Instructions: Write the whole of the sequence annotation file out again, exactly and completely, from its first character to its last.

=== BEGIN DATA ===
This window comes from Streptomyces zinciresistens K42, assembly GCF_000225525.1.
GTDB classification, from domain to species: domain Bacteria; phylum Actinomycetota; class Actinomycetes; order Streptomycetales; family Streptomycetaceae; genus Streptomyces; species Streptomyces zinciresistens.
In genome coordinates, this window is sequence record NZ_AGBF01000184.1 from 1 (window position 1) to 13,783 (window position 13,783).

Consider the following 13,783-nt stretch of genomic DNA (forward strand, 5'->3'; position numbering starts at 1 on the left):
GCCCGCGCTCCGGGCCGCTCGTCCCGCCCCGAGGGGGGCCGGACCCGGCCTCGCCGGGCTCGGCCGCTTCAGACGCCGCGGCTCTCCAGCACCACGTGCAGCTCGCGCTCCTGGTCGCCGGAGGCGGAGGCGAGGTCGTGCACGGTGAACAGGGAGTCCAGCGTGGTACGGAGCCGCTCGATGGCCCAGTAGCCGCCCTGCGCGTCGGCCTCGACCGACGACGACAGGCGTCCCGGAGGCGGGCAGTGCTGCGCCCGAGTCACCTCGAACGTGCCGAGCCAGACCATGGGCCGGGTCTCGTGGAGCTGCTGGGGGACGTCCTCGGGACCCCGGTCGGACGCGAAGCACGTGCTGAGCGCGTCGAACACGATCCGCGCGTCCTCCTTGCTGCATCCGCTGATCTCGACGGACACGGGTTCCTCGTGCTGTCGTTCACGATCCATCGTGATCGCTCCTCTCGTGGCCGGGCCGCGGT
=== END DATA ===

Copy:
This window comes from Streptomyces zinciresistens K42, assembly GCF_000225525.1.
GTDB classification, from domain to species: domain Bacteria; phylum Actinomycetota; class Actinomycetes; order Streptomycetales; family Streptomycetaceae; genus Streptomyces; species Streptomyces zinciresistens.
In genome coordinates, this window is sequence record NZ_AGBF01000184.1 from 1 (window position 1) to 13,783 (window position 13,783).

Consider the following 13,783-nt stretch of genomic DNA (forward strand, 5'->3'; position numbering starts at 1 on the left):
GCCCGCGCTCCGGGCCGCTCGTCCCGCCCCGAGGGGGGCCGGACCCGGCCTCGCCGGGCTCGGCCGCTTCAGACGCCGCGGCTCTCCAGCACCACGTGCAGCTCGCGCTCCTGGTCGCCGGAGGCGGAGGCGAGGTCGTGCACGGTGAACAGGGAGTCCAGCGTGGTACGGAGCCGCTCGATGGCCCAGTAGCCGCCCTGCGCGTCGGCCTCGACCGACGACGACAGGCGTCCCGGAGGCGGGCAGTGCTGCGCCCGAGTCACCTCGAACGTGCCGAGCCAGACCATGGGCCGGGTCTCGTGGAGCTGCTGGGGGACGTCCTCGGGACCCCGGTCGGACGCGAAGCACGTGCTGAGCGCGTCGAACACGATCCGCGCGTCCTCCTTGCTGCATCCGCTGATCTCGACGGACACGGGTTCCTCGTGCTGTCGTTCACGATCCATCGTGATCGCTCCTCTCGTGGCCGGGCCGCGGT